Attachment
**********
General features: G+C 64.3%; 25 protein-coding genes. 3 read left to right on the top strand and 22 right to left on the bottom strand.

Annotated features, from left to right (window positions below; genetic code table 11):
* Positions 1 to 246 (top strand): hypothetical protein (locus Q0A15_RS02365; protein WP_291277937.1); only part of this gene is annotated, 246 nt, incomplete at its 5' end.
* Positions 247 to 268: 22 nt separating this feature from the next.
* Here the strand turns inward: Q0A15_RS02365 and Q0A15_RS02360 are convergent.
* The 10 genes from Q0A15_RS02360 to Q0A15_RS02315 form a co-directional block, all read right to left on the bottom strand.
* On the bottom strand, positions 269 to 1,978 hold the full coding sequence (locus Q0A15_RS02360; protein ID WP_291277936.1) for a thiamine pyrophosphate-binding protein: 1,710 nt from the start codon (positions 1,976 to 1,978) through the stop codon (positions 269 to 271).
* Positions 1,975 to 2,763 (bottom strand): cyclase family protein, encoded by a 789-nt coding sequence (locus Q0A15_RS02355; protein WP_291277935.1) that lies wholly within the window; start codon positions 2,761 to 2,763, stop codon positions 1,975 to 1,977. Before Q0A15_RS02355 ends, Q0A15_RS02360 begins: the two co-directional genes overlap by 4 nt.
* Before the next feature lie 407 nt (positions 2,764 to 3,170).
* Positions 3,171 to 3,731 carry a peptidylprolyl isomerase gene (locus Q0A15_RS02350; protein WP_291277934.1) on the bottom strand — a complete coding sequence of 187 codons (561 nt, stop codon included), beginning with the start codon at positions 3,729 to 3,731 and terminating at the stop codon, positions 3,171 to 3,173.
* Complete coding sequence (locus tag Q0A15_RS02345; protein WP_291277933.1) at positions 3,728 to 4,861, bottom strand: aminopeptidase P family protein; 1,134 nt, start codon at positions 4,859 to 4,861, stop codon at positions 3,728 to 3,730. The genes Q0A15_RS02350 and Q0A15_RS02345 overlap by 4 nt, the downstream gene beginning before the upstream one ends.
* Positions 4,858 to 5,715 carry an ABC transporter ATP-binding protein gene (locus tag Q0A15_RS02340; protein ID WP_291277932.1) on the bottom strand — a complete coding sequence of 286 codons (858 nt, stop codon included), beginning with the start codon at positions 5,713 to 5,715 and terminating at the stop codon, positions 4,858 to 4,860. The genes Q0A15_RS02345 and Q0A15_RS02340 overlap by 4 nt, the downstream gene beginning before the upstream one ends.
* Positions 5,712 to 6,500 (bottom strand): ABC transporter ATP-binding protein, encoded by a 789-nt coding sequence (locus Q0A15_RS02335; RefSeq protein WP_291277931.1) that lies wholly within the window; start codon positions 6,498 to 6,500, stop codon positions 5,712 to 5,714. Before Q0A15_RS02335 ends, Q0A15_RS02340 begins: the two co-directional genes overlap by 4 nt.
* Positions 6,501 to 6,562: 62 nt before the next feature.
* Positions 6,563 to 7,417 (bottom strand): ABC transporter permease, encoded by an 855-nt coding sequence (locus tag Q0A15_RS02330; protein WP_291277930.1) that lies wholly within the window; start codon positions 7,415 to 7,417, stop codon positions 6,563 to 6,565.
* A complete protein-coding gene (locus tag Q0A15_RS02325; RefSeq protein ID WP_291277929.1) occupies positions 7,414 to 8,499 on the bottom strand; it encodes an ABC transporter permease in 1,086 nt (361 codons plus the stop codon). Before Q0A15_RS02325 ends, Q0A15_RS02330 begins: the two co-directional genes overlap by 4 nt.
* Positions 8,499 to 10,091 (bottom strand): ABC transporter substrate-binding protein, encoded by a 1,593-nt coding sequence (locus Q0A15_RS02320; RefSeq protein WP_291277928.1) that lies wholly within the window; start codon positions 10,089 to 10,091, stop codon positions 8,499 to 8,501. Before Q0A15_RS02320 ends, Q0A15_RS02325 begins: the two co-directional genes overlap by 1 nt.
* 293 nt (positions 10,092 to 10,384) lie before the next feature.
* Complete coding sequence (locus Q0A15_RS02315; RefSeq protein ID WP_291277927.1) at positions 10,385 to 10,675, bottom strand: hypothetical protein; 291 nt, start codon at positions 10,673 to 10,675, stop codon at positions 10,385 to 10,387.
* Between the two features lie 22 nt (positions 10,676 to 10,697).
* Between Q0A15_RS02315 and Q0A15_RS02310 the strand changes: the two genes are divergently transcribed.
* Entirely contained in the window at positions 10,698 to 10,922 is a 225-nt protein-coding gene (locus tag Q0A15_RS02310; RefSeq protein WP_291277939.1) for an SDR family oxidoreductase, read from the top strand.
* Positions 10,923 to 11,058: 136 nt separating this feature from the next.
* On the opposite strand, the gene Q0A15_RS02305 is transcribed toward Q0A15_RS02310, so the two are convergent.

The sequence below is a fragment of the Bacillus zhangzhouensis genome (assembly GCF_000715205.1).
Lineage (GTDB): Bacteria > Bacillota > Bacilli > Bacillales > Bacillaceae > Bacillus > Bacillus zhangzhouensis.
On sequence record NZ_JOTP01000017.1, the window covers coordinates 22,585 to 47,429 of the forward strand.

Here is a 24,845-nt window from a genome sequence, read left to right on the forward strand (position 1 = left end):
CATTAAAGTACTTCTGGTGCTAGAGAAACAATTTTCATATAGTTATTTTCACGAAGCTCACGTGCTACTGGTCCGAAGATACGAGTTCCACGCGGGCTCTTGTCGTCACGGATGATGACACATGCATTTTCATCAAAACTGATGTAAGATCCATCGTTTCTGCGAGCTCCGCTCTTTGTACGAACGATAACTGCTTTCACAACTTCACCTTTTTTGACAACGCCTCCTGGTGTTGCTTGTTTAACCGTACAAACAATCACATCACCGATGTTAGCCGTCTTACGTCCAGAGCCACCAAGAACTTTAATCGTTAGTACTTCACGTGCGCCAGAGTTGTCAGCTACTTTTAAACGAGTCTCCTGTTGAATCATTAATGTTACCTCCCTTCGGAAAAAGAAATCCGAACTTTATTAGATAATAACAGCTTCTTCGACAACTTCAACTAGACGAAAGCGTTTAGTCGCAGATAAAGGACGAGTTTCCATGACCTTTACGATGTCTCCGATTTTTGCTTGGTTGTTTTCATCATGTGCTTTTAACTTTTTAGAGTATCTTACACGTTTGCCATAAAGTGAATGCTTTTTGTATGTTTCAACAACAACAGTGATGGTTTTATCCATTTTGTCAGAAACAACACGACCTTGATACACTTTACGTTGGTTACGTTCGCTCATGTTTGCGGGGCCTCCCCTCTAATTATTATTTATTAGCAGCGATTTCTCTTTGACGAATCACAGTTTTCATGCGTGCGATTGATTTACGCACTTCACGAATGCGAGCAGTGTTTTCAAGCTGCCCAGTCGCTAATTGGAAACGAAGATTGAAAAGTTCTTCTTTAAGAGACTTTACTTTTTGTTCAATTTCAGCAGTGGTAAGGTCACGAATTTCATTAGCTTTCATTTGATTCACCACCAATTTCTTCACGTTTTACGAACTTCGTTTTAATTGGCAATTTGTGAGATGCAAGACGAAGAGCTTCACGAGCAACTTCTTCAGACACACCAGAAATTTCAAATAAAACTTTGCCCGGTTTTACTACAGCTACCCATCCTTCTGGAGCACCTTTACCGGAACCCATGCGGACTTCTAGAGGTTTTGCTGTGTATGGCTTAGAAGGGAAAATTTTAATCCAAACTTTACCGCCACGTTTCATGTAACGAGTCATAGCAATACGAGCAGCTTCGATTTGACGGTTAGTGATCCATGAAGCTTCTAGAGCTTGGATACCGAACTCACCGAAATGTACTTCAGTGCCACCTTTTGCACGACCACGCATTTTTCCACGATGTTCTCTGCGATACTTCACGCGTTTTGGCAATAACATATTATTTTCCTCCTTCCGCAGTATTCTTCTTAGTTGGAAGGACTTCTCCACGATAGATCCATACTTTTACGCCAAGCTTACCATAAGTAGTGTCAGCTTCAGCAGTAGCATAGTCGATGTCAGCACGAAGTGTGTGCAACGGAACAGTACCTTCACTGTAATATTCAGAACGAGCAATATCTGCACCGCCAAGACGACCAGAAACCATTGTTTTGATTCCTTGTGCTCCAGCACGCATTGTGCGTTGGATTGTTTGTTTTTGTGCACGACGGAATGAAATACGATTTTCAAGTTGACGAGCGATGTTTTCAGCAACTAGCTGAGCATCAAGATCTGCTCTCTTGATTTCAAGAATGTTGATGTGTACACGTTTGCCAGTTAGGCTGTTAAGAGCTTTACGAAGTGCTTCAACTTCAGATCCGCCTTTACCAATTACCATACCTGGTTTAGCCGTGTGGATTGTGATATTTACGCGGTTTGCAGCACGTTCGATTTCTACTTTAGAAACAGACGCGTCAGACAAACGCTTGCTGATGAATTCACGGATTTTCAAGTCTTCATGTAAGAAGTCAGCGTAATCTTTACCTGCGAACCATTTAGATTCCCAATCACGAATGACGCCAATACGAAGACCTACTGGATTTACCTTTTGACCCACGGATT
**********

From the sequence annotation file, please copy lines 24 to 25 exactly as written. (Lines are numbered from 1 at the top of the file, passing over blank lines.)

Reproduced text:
* On the opposite strand, the gene Q0A15_RS02305 is transcribed toward Q0A15_RS02310, so the two are convergent.

The sequence below is a fragment of the Bacillus zhangzhouensis genome (assembly GCF_000715205.1).